Funny, that.

There's a question in The Vanity Fair Proust Questionnaire that asks Which words or phrases do you most overuse? It's by far my favourite question in the questionnaire. For me, it would have to be "It's funny..." which is my inarticulate way to express fascination with one of my strange observations or thoughts, of which there are many (fascinations as well as strange observations).

A friend once called me out on saying "It's funny..." so often because she found herself using it constantly and could not for the life of her figure out where she picked it up from. I just looked at her guiltily. But, I secretly gloated: I'm usually the one who spongily starts talking like my friends, so knowing that it works both ways made me happy.

It's funny, then, that after a few weeks away from blogging (which feels like eons in blog time) that it is this very space that connects me to an exciting opportunity. I'll be collaborating with a dear friend, Laurie McGregor to produce an installation at City of Craft! My obsession with fire escapes continues to pay off creatively; Laurie and I will be using the escapes to explore links between craft and urban space. It's going to be a lot of work and also very exciting. Did I say exciting? It's exciting.

Here are a few photos that will likely be incorporated in the installation. Did I mention that I'm excited?



This image is coming at me from a few angles and I had to share it. Simple enough; now live it.
source typecut.com


Now that you've learned how to speak, what will you say?

I found the above quote somewhere in the broad, murky sea, just off the shore of Internet-land via a blog called togetlost. I don't know who wrote it, but it stuck with me.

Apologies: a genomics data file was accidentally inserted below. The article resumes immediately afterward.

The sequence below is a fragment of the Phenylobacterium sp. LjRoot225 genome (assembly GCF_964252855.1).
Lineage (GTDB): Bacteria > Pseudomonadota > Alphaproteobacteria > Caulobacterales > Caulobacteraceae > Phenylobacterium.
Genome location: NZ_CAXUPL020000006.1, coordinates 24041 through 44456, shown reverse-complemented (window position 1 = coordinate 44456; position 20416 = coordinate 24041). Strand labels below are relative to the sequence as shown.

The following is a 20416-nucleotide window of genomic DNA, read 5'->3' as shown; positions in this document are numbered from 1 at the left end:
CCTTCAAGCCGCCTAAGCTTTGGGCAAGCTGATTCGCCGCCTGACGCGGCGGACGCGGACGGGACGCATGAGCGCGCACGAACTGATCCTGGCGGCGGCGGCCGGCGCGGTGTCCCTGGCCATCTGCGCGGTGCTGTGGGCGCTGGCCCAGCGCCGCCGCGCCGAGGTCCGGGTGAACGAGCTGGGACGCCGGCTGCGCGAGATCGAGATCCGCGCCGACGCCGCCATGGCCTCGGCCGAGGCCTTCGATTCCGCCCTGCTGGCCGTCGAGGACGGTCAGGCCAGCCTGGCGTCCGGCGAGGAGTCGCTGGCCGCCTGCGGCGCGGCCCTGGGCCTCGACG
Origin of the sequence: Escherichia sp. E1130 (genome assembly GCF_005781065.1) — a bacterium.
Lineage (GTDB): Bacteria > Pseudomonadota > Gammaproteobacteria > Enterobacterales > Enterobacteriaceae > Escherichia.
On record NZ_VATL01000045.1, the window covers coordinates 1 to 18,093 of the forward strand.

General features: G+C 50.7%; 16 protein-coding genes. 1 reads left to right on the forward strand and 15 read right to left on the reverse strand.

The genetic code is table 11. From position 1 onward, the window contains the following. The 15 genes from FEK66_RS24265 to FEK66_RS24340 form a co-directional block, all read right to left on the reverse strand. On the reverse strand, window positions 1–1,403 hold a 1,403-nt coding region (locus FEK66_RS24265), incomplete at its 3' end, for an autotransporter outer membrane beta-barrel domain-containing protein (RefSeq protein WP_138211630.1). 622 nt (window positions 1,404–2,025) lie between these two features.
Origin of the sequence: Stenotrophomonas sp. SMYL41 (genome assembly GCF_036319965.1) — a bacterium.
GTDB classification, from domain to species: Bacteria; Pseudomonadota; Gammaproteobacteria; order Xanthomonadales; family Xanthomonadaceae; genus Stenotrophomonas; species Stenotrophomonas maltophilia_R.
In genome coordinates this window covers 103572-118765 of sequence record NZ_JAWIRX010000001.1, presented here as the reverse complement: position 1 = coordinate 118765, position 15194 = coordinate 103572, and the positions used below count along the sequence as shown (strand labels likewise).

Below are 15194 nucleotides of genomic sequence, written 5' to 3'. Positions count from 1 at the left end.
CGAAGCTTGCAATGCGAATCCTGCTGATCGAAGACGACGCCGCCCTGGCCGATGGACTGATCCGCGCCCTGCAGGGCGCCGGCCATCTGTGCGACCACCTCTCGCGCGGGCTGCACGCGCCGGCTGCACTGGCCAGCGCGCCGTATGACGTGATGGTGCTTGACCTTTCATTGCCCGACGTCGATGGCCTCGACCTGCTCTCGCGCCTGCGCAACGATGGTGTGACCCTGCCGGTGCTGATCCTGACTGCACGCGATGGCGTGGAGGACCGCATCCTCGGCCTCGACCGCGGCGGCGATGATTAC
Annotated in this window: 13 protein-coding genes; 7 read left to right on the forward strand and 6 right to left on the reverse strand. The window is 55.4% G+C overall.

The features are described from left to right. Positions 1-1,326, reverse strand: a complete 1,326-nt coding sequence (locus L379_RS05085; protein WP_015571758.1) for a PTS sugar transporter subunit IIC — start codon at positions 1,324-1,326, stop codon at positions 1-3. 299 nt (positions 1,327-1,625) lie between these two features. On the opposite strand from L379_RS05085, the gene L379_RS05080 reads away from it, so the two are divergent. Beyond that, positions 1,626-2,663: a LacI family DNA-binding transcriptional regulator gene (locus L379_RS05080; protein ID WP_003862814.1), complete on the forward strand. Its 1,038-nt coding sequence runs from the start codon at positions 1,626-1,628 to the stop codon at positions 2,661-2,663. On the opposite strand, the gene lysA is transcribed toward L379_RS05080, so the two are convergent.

An interview with Ze Frank on Imaginary Audiences got me thinking about the purpose of being here in this space. He speaks of the nativity of creating only for oneself without considering audience, which I'm not completely on board with, but find intriguing.

I like to tell myself that whatever I choose to post here is complete self indulgence: I'm just regurgitating things I love in a way that's (hopefully) not too diary-esque but revealing nonetheless. And, maybe sharing some of my humble interpretations of my experience. Yet, I get a thrill when people tell me they like what they see here, or one of you leaves a comment. And, truthfully, if I didn't want to share, I'd stay cocooned in my own world. Revisioning my purpose here, I see that it's morphed into a sort of breathing. Once, I heard a street artist characterize her ad jams as breathing out: we breathe in messages everyday, consequently, her art is a natural reaction. It's impossible to estimate, but sources say anywhere from 150-3000 ads per day are read in some shape or form by the average Northerner.

Breathing out sounds better than self-indulgence, yes? Yes.


take picture dont steal

Here's a wonderful conceptual photography project by Matt Greenwood, a local designer and artist. If you find one of his installations around Toronto, consider yourself lucky. I won't take away from the project by blathering on, except to say that I love the simplicity of the idea and execution, so please go visit the website to learn more!


Archetypes / Insomnia

I'm inscribing these found pieces of wood with a story from Angela Carter's Book of Fairy Tales using vinyl letters and lettraset. These stories from around the world feature atypical heroines starring in tales with not-so-happy endings. The fairy tales I grew up with were gruesome and gritty in their own rite before they were Disnified. Sleeping Beauty? The prince is romancing a corpse. Snow White? The princess is living with what is reputed to be slaves. Little Red Riding Hood? The woodsman murders the wolf. These tales are rich with clues of a complex subconscious struggling to come to the surface. Tapping into our collective subconscious using stories that have been passed down through generations utterly fascinates me.


Ingenious pinhole mouth photography

I've been devouring the Art: 21 documentary series on DVD lately. Here's my latest crush.

Ann Hamilton
Pin-hole mouth photograph from the series "face to face"
Courtesy the Artist
Only “fair use,” for personal and/or educational purposes, of artwork is permitted: Art21 Copyright Notice



source Joie de Vivre

Brian Dettmer: Book Autopsies

This is incredible. I love the playful take on intended meaning that Brain Dettmer creates when he cuts away redundant paper to reveal multiple layers of beauty.
source Centripetal Notions